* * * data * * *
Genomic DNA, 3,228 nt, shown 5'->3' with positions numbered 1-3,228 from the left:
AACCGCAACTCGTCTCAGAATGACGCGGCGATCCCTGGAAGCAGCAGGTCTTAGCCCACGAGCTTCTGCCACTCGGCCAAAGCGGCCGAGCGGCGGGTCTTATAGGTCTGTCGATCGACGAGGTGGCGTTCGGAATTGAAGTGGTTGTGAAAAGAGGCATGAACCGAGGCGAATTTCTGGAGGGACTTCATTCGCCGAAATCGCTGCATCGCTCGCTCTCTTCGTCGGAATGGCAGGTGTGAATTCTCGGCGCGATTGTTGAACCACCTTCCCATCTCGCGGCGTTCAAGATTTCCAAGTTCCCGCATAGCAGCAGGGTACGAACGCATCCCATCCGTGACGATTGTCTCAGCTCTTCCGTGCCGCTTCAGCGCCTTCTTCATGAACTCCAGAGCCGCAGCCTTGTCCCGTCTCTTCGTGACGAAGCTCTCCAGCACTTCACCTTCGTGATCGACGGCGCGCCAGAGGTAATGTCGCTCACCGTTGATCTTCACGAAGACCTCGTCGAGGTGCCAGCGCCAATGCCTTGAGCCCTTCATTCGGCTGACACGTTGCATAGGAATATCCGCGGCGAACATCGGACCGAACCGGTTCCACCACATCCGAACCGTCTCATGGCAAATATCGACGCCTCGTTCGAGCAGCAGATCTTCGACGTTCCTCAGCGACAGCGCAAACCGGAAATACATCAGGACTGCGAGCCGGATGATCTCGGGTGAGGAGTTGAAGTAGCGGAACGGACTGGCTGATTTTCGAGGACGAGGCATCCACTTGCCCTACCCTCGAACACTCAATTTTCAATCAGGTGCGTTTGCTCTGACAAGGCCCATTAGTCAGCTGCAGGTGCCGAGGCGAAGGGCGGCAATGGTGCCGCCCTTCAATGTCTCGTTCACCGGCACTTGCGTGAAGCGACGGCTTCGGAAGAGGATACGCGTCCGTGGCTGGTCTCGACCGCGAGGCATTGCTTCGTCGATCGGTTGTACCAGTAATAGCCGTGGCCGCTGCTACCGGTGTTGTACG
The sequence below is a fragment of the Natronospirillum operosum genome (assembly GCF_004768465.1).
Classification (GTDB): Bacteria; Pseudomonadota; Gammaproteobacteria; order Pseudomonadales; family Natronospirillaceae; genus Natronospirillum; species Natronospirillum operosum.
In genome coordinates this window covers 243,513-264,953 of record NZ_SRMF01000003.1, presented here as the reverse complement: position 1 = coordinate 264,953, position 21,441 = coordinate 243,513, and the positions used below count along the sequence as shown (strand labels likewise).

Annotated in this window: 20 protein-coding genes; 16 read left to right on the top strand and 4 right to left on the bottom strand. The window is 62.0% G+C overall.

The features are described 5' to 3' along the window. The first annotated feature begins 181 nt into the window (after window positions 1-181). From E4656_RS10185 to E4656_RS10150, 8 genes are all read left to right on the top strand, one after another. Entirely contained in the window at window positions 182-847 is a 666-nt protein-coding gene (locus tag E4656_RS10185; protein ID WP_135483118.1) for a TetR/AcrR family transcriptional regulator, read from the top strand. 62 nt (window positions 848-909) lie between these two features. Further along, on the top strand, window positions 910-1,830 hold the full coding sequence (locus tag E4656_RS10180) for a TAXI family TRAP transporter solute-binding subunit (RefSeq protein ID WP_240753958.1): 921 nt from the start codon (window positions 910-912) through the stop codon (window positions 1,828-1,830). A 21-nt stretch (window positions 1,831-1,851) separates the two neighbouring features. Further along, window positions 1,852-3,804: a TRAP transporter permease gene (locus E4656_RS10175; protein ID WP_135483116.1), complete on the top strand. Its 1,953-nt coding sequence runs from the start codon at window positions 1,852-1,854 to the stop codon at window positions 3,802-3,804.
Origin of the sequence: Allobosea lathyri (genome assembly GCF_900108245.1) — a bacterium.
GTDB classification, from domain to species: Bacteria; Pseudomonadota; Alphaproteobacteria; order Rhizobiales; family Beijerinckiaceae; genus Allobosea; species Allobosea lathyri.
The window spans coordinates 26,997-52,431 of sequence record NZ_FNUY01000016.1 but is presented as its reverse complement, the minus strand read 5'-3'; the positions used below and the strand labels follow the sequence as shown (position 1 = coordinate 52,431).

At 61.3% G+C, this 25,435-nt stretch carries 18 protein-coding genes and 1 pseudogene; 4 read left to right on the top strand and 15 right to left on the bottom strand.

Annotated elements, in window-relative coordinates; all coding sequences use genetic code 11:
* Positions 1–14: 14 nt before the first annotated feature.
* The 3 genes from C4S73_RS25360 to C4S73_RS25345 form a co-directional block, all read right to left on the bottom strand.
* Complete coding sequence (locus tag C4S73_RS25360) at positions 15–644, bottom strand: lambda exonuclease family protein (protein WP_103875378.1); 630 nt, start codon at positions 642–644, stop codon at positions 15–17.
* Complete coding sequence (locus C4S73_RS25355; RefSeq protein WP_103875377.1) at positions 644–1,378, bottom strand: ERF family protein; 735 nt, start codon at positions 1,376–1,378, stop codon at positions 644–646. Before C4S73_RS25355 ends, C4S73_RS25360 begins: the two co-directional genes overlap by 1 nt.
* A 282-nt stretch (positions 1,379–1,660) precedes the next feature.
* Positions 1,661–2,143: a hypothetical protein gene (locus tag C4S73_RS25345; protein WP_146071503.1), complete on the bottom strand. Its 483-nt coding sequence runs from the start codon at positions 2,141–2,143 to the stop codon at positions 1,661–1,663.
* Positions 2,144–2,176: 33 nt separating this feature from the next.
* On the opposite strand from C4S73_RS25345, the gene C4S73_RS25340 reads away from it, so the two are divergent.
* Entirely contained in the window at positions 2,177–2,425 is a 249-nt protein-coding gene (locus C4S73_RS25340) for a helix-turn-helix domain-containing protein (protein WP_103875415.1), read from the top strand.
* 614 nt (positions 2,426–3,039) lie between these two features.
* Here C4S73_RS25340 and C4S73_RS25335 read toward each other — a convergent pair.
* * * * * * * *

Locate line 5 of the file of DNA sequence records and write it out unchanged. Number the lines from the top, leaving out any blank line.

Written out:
In genome coordinates this window covers 243,513-264,953 of record NZ_SRMF01000003.1, presented here as the reverse complement: position 1 = coordinate 264,953, position 21,441 = coordinate 243,513, and the positions used below count along the sequence as shown (strand labels likewise).